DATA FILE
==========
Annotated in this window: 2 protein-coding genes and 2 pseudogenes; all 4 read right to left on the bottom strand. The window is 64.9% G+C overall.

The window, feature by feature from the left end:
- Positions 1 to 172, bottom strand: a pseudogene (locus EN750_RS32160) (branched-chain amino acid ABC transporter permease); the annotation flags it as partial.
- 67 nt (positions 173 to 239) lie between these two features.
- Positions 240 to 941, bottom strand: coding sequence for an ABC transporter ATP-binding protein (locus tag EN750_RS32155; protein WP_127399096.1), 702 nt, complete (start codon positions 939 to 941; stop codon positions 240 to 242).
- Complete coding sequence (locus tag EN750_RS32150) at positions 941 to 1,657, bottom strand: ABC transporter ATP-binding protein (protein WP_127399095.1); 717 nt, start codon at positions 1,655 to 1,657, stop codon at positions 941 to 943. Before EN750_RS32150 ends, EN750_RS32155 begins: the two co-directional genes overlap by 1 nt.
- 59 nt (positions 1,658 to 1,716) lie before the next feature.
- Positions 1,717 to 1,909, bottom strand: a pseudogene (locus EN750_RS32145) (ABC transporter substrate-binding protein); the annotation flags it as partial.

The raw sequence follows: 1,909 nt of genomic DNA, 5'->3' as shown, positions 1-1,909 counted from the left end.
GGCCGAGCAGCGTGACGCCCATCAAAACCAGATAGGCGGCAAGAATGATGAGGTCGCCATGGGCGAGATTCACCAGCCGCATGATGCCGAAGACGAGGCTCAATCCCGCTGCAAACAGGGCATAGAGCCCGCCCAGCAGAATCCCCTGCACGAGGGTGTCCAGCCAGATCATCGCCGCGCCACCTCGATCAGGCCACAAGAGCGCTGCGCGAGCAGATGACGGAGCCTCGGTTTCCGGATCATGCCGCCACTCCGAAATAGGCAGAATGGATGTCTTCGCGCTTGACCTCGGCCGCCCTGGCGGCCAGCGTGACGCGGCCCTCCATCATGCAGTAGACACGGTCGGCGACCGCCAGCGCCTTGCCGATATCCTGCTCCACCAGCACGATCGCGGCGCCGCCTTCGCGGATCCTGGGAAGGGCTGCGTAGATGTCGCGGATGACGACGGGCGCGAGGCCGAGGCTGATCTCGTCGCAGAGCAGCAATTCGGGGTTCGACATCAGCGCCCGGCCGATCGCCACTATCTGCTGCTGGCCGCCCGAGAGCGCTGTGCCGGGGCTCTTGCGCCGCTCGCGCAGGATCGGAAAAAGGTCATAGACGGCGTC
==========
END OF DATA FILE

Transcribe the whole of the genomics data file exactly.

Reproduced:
Annotated in this window: 2 protein-coding genes and 2 pseudogenes; all 4 read right to left on the bottom strand. The window is 64.9% G+C overall.

The window, feature by feature from the left end:
- Positions 1 to 172, bottom strand: a pseudogene (locus EN750_RS32160) (branched-chain amino acid ABC transporter permease); the annotation flags it as partial.
- 67 nt (positions 173 to 239) lie between these two features.
- Positions 240 to 941, bottom strand: coding sequence for an ABC transporter ATP-binding protein (locus tag EN750_RS32155; protein WP_127399096.1), 702 nt, complete (start codon positions 939 to 941; stop codon positions 240 to 242).
- Complete coding sequence (locus tag EN750_RS32150) at positions 941 to 1,657, bottom strand: ABC transporter ATP-binding protein (protein WP_127399095.1); 717 nt, start codon at positions 1,655 to 1,657, stop codon at positions 941 to 943. Before EN750_RS32150 ends, EN750_RS32155 begins: the two co-directional genes overlap by 1 nt.
- 59 nt (positions 1,658 to 1,716) lie before the next feature.
- Positions 1,717 to 1,909, bottom strand: a pseudogene (locus EN750_RS32145) (ABC transporter substrate-binding protein); the annotation flags it as partial.

The raw sequence follows: 1,909 nt of genomic DNA, 5'->3' as shown, positions 1-1,909 counted from the left end.
GGCCGAGCAGCGTGACGCCCATCAAAACCAGATAGGCGGCAAGAATGATGAGGTCGCCATGGGCGAGATTCACCAGCCGCATGATGCCGAAGACGAGGCTCAATCCCGCTGCAAACAGGGCATAGAGCCCGCCCAGCAGAATCCCCTGCACGAGGGTGTCCAGCCAGATCATCGCCGCGCCACCTCGATCAGGCCACAAGAGCGCTGCGCGAGCAGATGACGGAGCCTCGGTTTCCGGATCATGCCGCCACTCCGAAATAGGCAGAATGGATGTCTTCGCGCTTGACCTCGGCCGCCCTGGCGGCCAGCGTGACGCGGCCCTCCATCATGCAGTAGACACGGTCGGCGACCGCCAGCGCCTTGCCGATATCCTGCTCCACCAGCACGATCGCGGCGCCGCCTTCGCGGATCCTGGGAAGGGCTGCGTAGATGTCGCGGATGACGACGGGCGCGAGGCCGAGGCTGATCTCGTCGCAGAGCAGCAATTCGGGGTTCGACATCAGCGCCCGGCCGATCGCCACTATCTGCTGCTGGCCGCCCGAGAGCGCTGTGCCGGGGCTCTTGCGCCGCTCGCGCAGGATCGGAAAAAGGTCATAGACGGCGTC